15 Of The Greatest And Most Famous Male Singers Of The 1950s

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The 1950s were dominated by the birth of rock and roll, a powerful, electrified new form of music that combined blues, pop, and hillbilly music. Older generations pushed back against what they perceived as the “devil’s music,” but young people embraced its rawness with relish.

By the end of the decade, rock and roll had spread throughout the world, making musicians like Elvis Presley, Buddy Holly, and Jerry Lee Lewis household names.

In this post, we’re going to take a look at the lives and careers of 15 of the most famous male singers of the 50s. Interested? Read on!

1. Elvis Presley

Undoubtedly the King of Rock and Roll, Elvis Presley was one of the most influential figures in pop culture in the twentieth century let alone the 1950s. His bold performances, distinctive voice, and iconic dance moves made him, to many, the absolute embodiment of rock and roll.

While Prestley’s career continued into the 1970s, it was the ’50s that produced some of his most enduring songs like “Blue Suede Shoes” in 1955, “Love Me Tender” and “Heartbreak Hotel” in 1956, and “Jailhouse Rock” and “All Shook Up” in 1957, all of which were chart-topping.

With so many top hits he released throughout his life, it’s no wonder Prestley is considered one of the best-selling solo artists of all time, having sold more than 500 million records worldwide.

2. Ray Charles

Next up we have Ray Charles, who was one of the most influential and talented singers of all time.

He was known to many as the Genius, but to his friends, he preferred to go by Brother Ray. He was a pioneer of soul music and one of the first African American musicians to be granted creative control by a record company.

Charles rose to fame during the ’50s by combining elements of jazz, blues, and gospel. His distinctive look, combined with his incredible talent as a pianist and gravelly voice, made him a household name.

Many of the musicians who followed him credit him as an influence, and today’s artists still cover songs like “I’ve Got a Woman” and “Georgia On My Mind.”

3. Nat King Cole

Born Nathaniel Adams Cole, Nat King Cole was a singer, jazz pianist, actor, and composer. At 12, he began taking formal piano lessons and dropped out of high school at 15 to pursue a career in music.

By the 1950s, Cole was already famous for his performances with his King Cole Trio and for songs like “Get Your Kicks (Route 66)” and “The Christmas Song.” As a well-known film and television actor and a Broadway star, he also became the first African American to host a TV show, called The Nat King Cole Show, on NBC.

Throughout the ’50s, Cole would continue to record and release hit after hit, selling millions of records, earning him a Grammy Lifetime Achievement Award and induction into several music halls of fame.

4. Frank Sinatra

Francis Albert Sinatra, known by his stage name Frank Sinatra, started as a swing artist during the big band era. He released his debut album in 1946 and, by the early 50s, had made a name for himself on the Las Vegas circuit as a member of the iconic Rat Pack.

Sinatra was not only a singer, but he had an incredibly successful film career. His successful performance in 1953’s From Here to Eternity, which landed him an Academy Award, launched his career.

The albums he released following the success of that film—notably In the Wee Small Hours and Come Fly With Me—are some of his best-known musical works.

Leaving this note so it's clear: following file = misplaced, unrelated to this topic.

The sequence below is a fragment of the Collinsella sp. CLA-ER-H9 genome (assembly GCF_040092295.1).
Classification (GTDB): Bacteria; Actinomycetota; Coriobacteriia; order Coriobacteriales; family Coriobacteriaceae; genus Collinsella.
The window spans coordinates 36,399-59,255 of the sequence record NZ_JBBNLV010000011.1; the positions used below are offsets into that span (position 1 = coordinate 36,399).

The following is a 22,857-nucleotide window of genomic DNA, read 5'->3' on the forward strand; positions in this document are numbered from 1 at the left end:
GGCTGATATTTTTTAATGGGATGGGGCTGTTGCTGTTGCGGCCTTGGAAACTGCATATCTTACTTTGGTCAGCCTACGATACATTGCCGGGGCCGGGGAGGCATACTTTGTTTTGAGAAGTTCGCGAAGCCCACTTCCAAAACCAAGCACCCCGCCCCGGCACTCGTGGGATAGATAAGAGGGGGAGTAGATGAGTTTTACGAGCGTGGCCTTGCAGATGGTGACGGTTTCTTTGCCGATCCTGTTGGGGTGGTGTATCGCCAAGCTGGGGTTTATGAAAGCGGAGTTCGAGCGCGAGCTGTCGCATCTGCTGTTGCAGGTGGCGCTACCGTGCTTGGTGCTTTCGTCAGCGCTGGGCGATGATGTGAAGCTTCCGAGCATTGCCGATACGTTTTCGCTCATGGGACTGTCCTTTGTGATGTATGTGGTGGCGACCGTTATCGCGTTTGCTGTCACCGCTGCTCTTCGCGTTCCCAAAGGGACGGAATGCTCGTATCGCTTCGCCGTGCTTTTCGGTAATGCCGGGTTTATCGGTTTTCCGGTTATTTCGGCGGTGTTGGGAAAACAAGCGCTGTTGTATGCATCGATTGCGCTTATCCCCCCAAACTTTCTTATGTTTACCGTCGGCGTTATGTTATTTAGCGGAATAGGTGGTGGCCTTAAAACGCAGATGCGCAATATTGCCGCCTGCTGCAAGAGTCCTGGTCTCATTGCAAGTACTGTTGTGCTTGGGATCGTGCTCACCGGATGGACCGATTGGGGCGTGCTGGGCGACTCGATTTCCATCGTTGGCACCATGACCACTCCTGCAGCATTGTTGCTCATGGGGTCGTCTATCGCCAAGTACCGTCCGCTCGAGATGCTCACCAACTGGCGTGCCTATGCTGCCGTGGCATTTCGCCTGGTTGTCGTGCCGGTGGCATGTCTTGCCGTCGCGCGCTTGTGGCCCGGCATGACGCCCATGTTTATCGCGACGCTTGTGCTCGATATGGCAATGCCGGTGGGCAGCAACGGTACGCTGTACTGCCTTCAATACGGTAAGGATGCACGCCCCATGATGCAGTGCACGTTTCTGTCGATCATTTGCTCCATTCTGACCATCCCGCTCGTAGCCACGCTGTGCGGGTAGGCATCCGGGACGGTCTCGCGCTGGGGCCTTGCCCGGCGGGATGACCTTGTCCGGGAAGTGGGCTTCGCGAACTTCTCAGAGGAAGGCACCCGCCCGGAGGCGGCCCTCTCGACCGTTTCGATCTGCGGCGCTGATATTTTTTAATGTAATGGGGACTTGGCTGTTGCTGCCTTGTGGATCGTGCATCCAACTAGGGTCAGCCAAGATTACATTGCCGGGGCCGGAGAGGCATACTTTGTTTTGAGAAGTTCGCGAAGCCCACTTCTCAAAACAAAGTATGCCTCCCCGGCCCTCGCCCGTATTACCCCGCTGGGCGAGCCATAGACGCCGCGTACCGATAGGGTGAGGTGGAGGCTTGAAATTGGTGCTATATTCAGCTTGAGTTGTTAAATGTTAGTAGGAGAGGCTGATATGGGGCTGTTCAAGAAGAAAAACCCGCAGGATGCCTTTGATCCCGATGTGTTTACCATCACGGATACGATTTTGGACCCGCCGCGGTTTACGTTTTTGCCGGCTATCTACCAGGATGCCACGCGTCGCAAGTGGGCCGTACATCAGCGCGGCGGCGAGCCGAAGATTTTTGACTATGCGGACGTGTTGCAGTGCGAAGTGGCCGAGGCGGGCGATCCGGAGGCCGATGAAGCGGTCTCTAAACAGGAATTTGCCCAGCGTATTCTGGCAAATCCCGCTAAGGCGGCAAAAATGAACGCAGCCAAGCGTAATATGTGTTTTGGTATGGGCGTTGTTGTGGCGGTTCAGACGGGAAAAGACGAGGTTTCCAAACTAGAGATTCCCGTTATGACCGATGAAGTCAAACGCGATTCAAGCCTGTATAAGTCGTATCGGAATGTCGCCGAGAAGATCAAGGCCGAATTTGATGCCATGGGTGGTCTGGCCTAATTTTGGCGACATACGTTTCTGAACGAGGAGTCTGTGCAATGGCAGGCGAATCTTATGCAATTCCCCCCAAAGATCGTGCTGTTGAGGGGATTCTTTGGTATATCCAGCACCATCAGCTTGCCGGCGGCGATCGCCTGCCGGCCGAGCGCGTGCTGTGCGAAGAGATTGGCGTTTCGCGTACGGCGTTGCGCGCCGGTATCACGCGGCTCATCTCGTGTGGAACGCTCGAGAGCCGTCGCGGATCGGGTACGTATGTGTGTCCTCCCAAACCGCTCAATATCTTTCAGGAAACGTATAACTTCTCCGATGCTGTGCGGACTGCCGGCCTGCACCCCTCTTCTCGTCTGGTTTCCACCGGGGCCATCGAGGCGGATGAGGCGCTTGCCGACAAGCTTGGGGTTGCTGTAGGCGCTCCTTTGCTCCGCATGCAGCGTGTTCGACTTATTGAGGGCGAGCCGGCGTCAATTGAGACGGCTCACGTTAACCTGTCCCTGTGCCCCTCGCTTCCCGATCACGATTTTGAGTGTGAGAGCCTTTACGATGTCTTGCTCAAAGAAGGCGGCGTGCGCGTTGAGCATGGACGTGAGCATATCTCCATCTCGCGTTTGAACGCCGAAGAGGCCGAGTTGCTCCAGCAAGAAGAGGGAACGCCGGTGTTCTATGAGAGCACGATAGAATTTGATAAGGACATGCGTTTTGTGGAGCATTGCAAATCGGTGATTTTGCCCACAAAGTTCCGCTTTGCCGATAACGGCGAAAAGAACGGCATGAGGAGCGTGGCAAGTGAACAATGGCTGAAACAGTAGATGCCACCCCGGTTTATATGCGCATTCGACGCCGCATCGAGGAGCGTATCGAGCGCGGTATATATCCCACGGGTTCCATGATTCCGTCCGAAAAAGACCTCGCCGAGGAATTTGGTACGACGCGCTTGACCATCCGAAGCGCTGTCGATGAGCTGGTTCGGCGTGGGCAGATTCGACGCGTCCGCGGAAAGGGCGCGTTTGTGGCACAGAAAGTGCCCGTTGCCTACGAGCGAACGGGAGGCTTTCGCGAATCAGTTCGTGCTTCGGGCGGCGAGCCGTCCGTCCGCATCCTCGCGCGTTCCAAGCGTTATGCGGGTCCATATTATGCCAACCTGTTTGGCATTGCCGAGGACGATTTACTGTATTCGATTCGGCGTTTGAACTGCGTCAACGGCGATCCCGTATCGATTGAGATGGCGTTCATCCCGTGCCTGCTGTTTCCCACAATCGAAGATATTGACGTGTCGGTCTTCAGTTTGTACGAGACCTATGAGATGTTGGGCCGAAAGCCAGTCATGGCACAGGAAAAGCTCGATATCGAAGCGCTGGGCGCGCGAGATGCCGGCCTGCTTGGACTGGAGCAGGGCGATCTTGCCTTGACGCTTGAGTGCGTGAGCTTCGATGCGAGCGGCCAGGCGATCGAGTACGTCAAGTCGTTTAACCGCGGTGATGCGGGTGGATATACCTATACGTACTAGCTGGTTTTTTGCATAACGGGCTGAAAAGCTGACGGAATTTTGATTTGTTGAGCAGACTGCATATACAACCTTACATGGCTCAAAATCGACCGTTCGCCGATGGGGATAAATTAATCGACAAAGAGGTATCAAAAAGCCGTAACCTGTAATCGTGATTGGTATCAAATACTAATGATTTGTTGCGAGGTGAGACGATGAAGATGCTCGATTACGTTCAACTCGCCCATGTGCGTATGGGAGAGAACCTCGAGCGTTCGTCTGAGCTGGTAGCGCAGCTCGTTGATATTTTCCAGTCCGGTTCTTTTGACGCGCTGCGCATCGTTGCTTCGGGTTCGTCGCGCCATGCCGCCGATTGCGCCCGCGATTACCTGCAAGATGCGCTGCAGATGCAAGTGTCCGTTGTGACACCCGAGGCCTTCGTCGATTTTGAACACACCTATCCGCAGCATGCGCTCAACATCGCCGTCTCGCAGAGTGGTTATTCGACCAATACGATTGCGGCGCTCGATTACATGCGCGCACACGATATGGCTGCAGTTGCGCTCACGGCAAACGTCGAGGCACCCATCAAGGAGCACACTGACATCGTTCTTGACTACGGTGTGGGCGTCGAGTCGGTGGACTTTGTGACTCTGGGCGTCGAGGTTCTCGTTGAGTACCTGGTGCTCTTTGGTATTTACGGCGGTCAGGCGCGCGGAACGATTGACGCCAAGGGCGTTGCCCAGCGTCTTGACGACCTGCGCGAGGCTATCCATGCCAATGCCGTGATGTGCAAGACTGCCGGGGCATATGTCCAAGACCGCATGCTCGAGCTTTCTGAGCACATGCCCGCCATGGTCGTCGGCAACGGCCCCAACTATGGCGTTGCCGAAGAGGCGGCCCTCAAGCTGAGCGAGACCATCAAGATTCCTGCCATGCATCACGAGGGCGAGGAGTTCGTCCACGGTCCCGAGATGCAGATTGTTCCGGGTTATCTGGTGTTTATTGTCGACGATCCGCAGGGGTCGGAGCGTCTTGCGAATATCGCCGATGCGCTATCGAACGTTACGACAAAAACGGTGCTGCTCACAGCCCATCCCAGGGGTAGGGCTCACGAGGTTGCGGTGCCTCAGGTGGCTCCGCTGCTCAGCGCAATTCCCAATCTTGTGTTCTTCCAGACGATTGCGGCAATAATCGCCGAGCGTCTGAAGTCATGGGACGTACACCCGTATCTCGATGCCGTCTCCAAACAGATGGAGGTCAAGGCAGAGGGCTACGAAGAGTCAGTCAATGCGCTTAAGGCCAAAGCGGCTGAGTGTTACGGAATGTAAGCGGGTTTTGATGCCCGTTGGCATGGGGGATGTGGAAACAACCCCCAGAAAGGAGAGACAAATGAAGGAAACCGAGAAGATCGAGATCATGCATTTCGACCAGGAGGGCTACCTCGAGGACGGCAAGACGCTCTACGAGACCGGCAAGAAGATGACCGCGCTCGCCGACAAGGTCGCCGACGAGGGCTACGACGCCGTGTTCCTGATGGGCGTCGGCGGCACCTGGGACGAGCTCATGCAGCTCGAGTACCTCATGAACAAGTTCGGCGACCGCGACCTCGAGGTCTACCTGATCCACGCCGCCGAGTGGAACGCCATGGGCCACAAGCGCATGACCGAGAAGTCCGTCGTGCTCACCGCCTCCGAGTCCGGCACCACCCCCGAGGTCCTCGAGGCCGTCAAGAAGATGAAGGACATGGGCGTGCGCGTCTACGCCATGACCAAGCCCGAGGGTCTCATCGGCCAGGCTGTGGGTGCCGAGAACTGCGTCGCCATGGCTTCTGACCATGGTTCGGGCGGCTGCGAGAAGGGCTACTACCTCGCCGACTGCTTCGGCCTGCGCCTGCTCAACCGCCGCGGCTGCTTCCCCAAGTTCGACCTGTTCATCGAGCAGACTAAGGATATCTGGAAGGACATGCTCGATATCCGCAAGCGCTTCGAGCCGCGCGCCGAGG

5. Chuck Berry

The Father of Rock and Roll, Chuck Berry, was a pioneer of the genre. He began playing the blues in his teens, and by 1950, he was working with local bands in the clubs around St. Louis.

In 1955 he found breakout success with his recording of “Maybellene.” By 1956, his song “Roll Over Beethoven” had reached number 29 on the Billboard Top 100, and he was considered one of America’s top touring acts. 

Berry’s style incorporated elements of blues and gospel with showmanship and lengthy guitar solos, codifying the elements of rock and roll that are still associated with the genre to this day. 

6. Little Richard

Known as the Architect of Rock and Roll, Little Richard, born Richard Wayne Penniman, he was one of the genre’s pioneers and was a figure in popular culture for over seven decades.

He created some of his best-known works during the mid-50s. Songs like “Tutti Frutti,” “Long Tall Sally,” and “Slippin’ and Slidin’” became instant chart-toppers. In 1957, however, he left secular music to pursue a life of ministry.

Despite Richard’s conversion, he left an indelible mark in music history. His flair for performance and energetic piano-playing style paved the way for future rock and roll artists.

7. Fats Domino

Piano player and musician Fats Domino began performing in bars by the age of 14. He was signed to Imperial Records by the age of 21 and wrote “The Fat Man” with the label’s producer, which is considered the first ever rock and roll single.

When “The Fat Man” record sold over a million copies by 1951, it became the first rock and roll single to do so. He went on to release “Ain’t That A Shame” and “Blueberry Hill,” the latter top 1 on the R&B charts.

Domino was praised by Elvis Presley, who described him as “the real king of rock and roll.” The King regarded Domino as a huge influence over his work. 

8. Buddy Holly

Born Charles Hardin Holley, Buddy Holly was an influential and prolific figure in rock and roll. In just four short years, he wrote close to a hundred songs and codified what is now the traditional “rock and roll lineup” of two guitars, bass, and drums. He was one of the first rock and roll artists to write his own songs.

Holly rose to fame in 1955 after opening for Elvis Presley and Bill Haley and His Comets. By 1957, his song “That’ll Be The Day” had topped the charts, followed quickly by the mega-hit “Peggy Sue.”